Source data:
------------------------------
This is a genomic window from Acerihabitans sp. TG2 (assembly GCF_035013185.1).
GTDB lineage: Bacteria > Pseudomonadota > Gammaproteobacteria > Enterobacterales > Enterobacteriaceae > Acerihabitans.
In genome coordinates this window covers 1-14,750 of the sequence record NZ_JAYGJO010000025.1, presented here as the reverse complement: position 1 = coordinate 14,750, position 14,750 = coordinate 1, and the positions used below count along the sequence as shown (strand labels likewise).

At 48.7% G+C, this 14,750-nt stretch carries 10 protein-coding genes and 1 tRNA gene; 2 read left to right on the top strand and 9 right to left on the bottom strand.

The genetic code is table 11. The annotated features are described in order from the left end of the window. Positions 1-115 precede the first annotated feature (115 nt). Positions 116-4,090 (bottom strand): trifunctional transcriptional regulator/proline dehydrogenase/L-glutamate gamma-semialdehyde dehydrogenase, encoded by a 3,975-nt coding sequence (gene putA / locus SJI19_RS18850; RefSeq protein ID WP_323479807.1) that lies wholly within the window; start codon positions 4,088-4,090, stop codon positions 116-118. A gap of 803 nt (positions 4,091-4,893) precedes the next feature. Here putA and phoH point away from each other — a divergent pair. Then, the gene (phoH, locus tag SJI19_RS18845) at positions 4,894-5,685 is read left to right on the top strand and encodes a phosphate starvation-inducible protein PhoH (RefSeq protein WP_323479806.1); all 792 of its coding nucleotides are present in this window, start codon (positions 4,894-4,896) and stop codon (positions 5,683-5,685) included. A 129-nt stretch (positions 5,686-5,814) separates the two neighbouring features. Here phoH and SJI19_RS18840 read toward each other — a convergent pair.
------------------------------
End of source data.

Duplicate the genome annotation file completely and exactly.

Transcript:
This is a genomic window from Acerihabitans sp. TG2 (assembly GCF_035013185.1).
GTDB lineage: Bacteria > Pseudomonadota > Gammaproteobacteria > Enterobacterales > Enterobacteriaceae > Acerihabitans.
In genome coordinates this window covers 1-14,750 of the sequence record NZ_JAYGJO010000025.1, presented here as the reverse complement: position 1 = coordinate 14,750, position 14,750 = coordinate 1, and the positions used below count along the sequence as shown (strand labels likewise).

At 48.7% G+C, this 14,750-nt stretch carries 10 protein-coding genes and 1 tRNA gene; 2 read left to right on the top strand and 9 right to left on the bottom strand.

The genetic code is table 11. The annotated features are described in order from the left end of the window. Positions 1-115 precede the first annotated feature (115 nt). Positions 116-4,090 (bottom strand): trifunctional transcriptional regulator/proline dehydrogenase/L-glutamate gamma-semialdehyde dehydrogenase, encoded by a 3,975-nt coding sequence (gene putA / locus SJI19_RS18850; RefSeq protein ID WP_323479807.1) that lies wholly within the window; start codon positions 4,088-4,090, stop codon positions 116-118. A gap of 803 nt (positions 4,091-4,893) precedes the next feature. Here putA and phoH point away from each other — a divergent pair. Then, the gene (phoH, locus tag SJI19_RS18845) at positions 4,894-5,685 is read left to right on the top strand and encodes a phosphate starvation-inducible protein PhoH (RefSeq protein WP_323479806.1); all 792 of its coding nucleotides are present in this window, start codon (positions 4,894-4,896) and stop codon (positions 5,683-5,685) included. A 129-nt stretch (positions 5,686-5,814) separates the two neighbouring features. Here phoH and SJI19_RS18840 read toward each other — a convergent pair.